Thursday, July 30, 2015

As my daughter gets older, I focus more on helping her develop her “executive function”. No, it’s not the ability to become an executive.  I plan to share a series of posts on this blog to share more information on specific skills that preteens and teens need to exercise and to move from conscious effort to subconscious habit. We, as parents and caregivers, can help them be more successful on this difficult journey of growing more mature and independent. Before we dive into details, let’s first define what executive function is.
Executive function and its components

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Does This Sound Familiar?

There are kids who are self-directed learners and doers even at early age. Smarty, however, is a daydreamer. She usually has big plans on what she might be doing, but she fails to execute on them. On weekends and summer days, she can spend hours reading while absent-mindedly shredding paper with her hands. Picking up her room can take ages, because she will stop to play or to read. On the other hand, her best friend has the hardest time with change in plans while some of her classmates struggle with following multi-step direction. All these "quirks" are signs of executive function deficits that all of us have. As we grow into adulthood, some of us learn strategies for compensating for our weaknesses, and some take the wrong turns in the life journey, especially when the difficulty resides in self-control areas.

What Is Executive Function?

When Smarty was still fairly young, I saw a title in the library called Smart but Scattered. I had to laugh, because the title of the book described Smarty so well. That was the first time when I was introduced to the concept of Executive Function – a set of mental processes that enables us to plan, focus attention, remember instructions, and juggle multiple tasks successfully. Since then I read more on executive function and started to wrap my mind around this concept. All executive function skills are integrated, but there are three major areas – mental flexibility, working memory, and self control. The interesting part is that executive function is growing rapidly in preteen years, as shown in this picture, so we, parents and caregivers of older kids, need to help our children to develop and exercise these mental skills just as we helped our younger kids to develop and exercise their gross and fine motor skills. Since Smarty is approaching 9 now, I feel that it’s time for us to focus on the areas where she is not as strong as in others – specifically in the areas of self control.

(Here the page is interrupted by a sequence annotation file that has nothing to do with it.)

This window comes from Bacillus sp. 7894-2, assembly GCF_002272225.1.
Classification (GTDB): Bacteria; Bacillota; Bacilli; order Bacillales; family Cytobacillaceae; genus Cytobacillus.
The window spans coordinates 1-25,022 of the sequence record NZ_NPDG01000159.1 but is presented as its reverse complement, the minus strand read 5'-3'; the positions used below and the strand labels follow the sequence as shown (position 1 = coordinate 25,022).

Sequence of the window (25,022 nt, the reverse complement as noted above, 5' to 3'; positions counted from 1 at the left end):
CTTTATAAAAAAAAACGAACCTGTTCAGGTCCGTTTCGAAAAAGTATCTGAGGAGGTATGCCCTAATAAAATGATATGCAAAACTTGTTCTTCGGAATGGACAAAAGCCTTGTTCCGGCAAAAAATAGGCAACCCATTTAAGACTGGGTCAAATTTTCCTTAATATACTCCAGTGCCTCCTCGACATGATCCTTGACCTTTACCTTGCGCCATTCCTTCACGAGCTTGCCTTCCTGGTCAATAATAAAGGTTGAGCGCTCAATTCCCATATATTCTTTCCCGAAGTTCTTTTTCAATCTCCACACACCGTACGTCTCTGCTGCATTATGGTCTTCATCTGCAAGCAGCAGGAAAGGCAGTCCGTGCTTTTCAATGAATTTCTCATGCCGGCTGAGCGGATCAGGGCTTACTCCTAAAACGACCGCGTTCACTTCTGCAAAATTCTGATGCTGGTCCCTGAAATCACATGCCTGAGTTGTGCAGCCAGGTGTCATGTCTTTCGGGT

Developing Executive function Skills Over Years

Executive Function Pillars

No Mind Left Behind is another good book to read to get an overview of executive skills and strategies to deal with deficit in specific areas. The following “executive function pillars” are identified in this book
  • Initiating Action
  • Flexible Thinking
  • Sustaining Attention
  • Organization
  • Planning
  • Working Memory
  • Self-Awareness
  • Managing Emotions
Adam J. Cox also has a good checklist that parents can use to see whether their children are average or “lagging” in one of these areas. Smart and Scattered has an even better test where parents can first see their own strengths and weaknesses (in somewhat different dimensions) and then see if their kids have the same or different pattern in their problem areas. When I expand the series, I will explain how we apply advice from these books in practice at home, since ability to use strength in specific skills and ability to compensate for weaknesses are rather important in raising independent and capable adults.

Your Turn

Executive Function and Its Components

Looking at the list above, can you immediately see your strengths and your weaknesses? For me, for example, flexible thinking is a strength, and organization is a weakness.

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JL said...

This is what we work on the most in our homeschool!

Ticia said...

Now I must read this book.

maryanne @ mama smiles said...

My kids aren't scattered, but they can be easily overwhelmed. Executive function is really important, and we all have areas we need to work on!

Audrey Urban said...

Thank you! Smart but Scattered wasn't available in our library system, but No Mind Left Behind was. I started reading it yesterday and it has been all sorts of enlightening! So far my only issue is in doing an evaluation on our girls. I'm afraid I don't have much experience on what is "normal" for their age groups. For some reason we seem to be surrounded by kids that are either much older, or much younger, or that also have what appears to be considered as "special needs". I'm just so happy that I have some help finding where to focus with my children to help them.